Cathie Anderson

New owners of Palms Playhouse in Winters pledge to continue eclectic tradition

Longtime Winters residents Nora Cary and Andrew Fridae have attended Palms Playhouse shows for years. As the new owners, they will now book them.
Longtime Winters residents Nora Cary and Andrew Fridae have attended Palms Playhouse shows for years. As the new owners, they will now book them. Bianca Cox

Childhood friends and longtime Winters residents Nora Cary and Andrew Fridae recently acquired Palms Playhouse from longtime owner Dave Fleming, who is retiring from the business. The new owners experienced the playhouse for many years as attendees and supporters, and they pledge to continue the famed theater’s eclectic 35-year musical tradition.

“Andrew has experience in both music and theater,” Fleming told loyal customers who follow the Palms on Facebook. “In Portland he was in a folk band called Skidmore Bluffs, which played regionally and also toured. He has also been very active in theater as a director, actor and writer. Nora Cary has likewise had a lifelong interest in the arts.”

Cary said she and Fridae have been talking to Fleming for a few months about taking the reins of the business and have already started negotiating acts for January dates. They’re not yet ready, though, to announce their debut performer.

“Andrew and I both grew up here, and we both love music and have been actively involved in music in one way or another for most of our lives,” Cary said. “It just seemed like an opportunity we couldn’t pass up. … It just made us sad to see it potentially closing.”

The Palms Playhouse will continue to operate out of the second floor of the Winters Opera House, 13 Main St., Winters. In its first 27 years, the Palms Playhouse operated out of an old barn in Davis. Customers will still be able to find information on shows at

Seeding a 3-D change: Nevada County’s Green Screen Institute edged closer to building a new reality in the region’s wooded foothills, with a decision by entrepreneur Deniz Ergürel to base his startup business in the area’s picturesque area.

Ergürel publishes a website,, and newsletters that share the latest breakthroughs and products coming out in the virtual reality sector. Donning VR gear, users can see, hear and perhaps even feel what is happening in an artificial, three-dimensional environment.

“My next step will be to increase the exposure of with people looking for information on virtual reality,” Ergürel said. “I want to be the No. 1 information source on virtual reality globally. In the two to three months since I have gotten here … the amount of people visiting my site is exponentially growing. I started making revenue, a small bit of revenue. I’m meeting with people from all around the world.”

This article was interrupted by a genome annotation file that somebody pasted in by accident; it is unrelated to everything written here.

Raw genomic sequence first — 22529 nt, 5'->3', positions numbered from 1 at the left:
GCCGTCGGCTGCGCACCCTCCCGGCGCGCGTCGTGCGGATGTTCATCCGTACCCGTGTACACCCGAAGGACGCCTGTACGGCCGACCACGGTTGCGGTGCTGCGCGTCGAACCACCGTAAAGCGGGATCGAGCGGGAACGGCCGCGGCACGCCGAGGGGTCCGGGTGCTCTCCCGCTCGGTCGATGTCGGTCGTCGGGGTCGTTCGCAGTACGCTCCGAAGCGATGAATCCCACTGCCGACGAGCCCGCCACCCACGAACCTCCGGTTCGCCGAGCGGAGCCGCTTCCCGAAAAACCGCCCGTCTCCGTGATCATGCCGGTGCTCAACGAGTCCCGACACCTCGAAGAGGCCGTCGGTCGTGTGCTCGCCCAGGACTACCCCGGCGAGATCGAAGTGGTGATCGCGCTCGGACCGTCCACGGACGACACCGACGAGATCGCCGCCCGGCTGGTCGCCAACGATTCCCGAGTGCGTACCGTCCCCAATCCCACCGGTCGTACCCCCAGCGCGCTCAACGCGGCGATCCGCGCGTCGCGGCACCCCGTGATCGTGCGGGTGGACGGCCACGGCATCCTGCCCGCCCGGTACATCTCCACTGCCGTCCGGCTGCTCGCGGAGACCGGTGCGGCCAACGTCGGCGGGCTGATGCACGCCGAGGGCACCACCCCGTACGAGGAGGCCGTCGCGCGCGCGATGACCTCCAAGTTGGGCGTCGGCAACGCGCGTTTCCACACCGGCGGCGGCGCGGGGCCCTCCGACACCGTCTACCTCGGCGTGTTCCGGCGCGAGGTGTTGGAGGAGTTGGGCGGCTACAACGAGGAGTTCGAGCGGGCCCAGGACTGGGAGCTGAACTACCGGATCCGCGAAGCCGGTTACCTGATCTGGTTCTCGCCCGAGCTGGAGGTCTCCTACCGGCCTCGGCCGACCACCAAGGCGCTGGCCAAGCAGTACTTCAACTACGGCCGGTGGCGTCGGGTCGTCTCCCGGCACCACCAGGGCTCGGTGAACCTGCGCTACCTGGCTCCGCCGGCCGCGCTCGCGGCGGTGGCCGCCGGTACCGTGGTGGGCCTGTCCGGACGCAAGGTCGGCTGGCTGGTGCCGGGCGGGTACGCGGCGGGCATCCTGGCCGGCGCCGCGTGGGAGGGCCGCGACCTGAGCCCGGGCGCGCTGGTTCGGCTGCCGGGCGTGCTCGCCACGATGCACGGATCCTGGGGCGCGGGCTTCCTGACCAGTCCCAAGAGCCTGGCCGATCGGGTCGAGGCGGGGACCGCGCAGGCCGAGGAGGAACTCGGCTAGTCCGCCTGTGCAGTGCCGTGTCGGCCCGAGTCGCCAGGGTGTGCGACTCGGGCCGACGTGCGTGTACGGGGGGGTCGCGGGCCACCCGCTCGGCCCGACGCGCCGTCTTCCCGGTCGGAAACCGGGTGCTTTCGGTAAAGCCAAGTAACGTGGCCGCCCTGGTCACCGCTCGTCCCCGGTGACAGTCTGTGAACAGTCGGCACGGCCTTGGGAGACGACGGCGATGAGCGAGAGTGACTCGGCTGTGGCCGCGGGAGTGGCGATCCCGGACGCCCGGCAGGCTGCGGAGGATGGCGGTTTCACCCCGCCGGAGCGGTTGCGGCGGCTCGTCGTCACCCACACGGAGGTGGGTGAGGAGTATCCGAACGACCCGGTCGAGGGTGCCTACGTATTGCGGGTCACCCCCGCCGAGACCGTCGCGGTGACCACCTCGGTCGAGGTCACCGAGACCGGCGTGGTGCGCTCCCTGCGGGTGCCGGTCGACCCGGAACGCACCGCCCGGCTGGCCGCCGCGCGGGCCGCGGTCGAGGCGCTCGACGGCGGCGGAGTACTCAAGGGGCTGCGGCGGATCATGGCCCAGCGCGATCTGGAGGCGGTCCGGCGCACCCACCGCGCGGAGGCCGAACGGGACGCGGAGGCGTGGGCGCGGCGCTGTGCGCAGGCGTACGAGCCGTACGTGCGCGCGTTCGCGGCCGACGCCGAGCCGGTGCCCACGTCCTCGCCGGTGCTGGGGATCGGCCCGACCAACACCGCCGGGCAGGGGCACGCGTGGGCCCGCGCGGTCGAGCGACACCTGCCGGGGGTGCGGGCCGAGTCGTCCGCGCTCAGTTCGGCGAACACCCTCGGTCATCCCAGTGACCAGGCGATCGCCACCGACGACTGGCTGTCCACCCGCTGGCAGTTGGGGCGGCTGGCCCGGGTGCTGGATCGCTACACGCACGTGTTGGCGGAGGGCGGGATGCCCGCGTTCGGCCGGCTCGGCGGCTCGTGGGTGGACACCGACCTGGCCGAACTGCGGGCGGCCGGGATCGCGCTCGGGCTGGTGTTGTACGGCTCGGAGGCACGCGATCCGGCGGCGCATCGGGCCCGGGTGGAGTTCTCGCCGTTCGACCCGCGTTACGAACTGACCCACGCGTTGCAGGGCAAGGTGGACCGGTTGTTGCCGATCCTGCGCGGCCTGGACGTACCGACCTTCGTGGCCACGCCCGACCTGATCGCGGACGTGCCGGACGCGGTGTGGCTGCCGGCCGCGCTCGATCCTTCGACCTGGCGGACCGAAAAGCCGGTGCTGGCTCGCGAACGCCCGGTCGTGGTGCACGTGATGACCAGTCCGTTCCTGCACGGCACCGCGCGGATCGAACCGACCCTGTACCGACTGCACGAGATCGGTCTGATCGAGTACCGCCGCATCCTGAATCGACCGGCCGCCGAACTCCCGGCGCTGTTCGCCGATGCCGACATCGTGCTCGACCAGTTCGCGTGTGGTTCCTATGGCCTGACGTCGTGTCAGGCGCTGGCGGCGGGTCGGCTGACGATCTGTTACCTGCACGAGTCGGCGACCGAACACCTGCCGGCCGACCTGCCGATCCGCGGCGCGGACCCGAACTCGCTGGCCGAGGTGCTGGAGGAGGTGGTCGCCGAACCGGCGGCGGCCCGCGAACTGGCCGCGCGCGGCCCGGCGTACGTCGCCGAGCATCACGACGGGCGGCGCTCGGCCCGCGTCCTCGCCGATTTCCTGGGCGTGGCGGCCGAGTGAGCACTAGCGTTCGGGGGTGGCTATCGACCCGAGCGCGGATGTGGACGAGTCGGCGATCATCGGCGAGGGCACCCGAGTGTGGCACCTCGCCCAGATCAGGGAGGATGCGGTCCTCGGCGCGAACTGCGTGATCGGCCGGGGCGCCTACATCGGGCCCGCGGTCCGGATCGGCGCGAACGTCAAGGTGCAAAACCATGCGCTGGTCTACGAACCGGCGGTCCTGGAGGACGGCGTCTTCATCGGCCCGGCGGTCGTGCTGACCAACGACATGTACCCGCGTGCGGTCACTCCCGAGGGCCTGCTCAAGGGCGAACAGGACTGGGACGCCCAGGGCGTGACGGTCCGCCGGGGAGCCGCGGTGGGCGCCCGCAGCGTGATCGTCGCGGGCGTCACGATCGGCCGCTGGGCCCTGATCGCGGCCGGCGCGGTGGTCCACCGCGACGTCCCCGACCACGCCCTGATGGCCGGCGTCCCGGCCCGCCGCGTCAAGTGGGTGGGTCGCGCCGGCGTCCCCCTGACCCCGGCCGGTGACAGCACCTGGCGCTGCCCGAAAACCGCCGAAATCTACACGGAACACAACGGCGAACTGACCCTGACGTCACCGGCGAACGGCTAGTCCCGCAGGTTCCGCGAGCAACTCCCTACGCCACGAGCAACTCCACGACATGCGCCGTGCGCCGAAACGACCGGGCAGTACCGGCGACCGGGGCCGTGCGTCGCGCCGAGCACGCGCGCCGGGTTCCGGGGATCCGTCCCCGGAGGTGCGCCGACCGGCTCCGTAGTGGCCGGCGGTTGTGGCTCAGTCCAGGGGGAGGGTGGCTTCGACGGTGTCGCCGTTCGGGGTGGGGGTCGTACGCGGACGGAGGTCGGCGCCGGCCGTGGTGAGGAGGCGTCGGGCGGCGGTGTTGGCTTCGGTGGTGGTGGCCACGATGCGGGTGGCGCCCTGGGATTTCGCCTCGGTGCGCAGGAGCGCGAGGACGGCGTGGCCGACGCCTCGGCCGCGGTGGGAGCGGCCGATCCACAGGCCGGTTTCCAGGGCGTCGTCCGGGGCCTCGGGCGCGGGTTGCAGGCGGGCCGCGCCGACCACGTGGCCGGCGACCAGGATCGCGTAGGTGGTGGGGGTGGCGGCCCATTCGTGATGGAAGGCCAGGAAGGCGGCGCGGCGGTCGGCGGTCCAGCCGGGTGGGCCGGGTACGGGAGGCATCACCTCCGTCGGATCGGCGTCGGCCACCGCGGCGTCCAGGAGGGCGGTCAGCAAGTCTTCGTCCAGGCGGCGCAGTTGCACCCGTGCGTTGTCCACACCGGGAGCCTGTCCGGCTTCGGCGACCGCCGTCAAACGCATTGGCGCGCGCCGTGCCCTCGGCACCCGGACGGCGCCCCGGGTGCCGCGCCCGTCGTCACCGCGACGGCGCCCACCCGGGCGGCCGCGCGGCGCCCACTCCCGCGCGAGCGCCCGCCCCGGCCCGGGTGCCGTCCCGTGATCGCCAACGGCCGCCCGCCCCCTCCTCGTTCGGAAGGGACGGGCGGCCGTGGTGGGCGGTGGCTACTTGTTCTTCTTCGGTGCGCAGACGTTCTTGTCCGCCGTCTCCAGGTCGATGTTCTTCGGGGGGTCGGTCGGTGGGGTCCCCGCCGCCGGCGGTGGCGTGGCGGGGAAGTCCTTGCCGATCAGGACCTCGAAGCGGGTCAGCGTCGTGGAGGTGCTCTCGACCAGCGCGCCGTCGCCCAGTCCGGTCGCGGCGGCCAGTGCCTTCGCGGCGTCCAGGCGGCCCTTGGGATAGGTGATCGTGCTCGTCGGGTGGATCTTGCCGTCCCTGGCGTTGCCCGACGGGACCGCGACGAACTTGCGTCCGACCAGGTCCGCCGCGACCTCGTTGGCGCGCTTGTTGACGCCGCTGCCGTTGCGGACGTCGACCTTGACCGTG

Nevada County announced in March that the Green Screen Institute would work to lure forward thinkers in the world of virtual and augmented reality to launch or relocate their businesses to the area. County leaders rationalized that the region’s engineers had been birthing broadcast industry innovations for 50 years, starting with The Grass Valley Group, so it wasn’t far-fetched to believe other tech industry go-getters would embrace the low costs and quality of life there.

Over the summer, the incubator invited four startups to participate in a business accelerator program that provided cash investment, office space, networking opportunities and mentorship. Jon Gregory, Green Screen’s managing partner, said he was surprised at the interest: “We received 60 serious inquiries and 30 formal applications for companies to participate in that first cycle for the accelerator. … I would have been happy with 25 serious inquiries and 15 formal applications, given that we were brand new and had a very limited application period.”

Ergürel’s was one of the concepts. When he arrived in Nevada City in July, he hadn’t even incorporated the business he had formulated in February while a fellow at City University of New York’s Tow-Knight Center for Entrepreneurial Journalism.

Ergürel cleared a number of hurdles during Green Screen’s nine-week accelerator program, including getting his incorporation papers out of the way and developing a pitch. The cash investment from the Green Screen Institute, Ergürel said, has allowed him to focus on improving his site, cultivating interest and developing connections. By Oct. 27, independent data analytics company Onalytica ranked as one of the top 20 brands providing VR news on Twitter.

Cathie Anderson: 916-321-1193, @CathieA_SacBee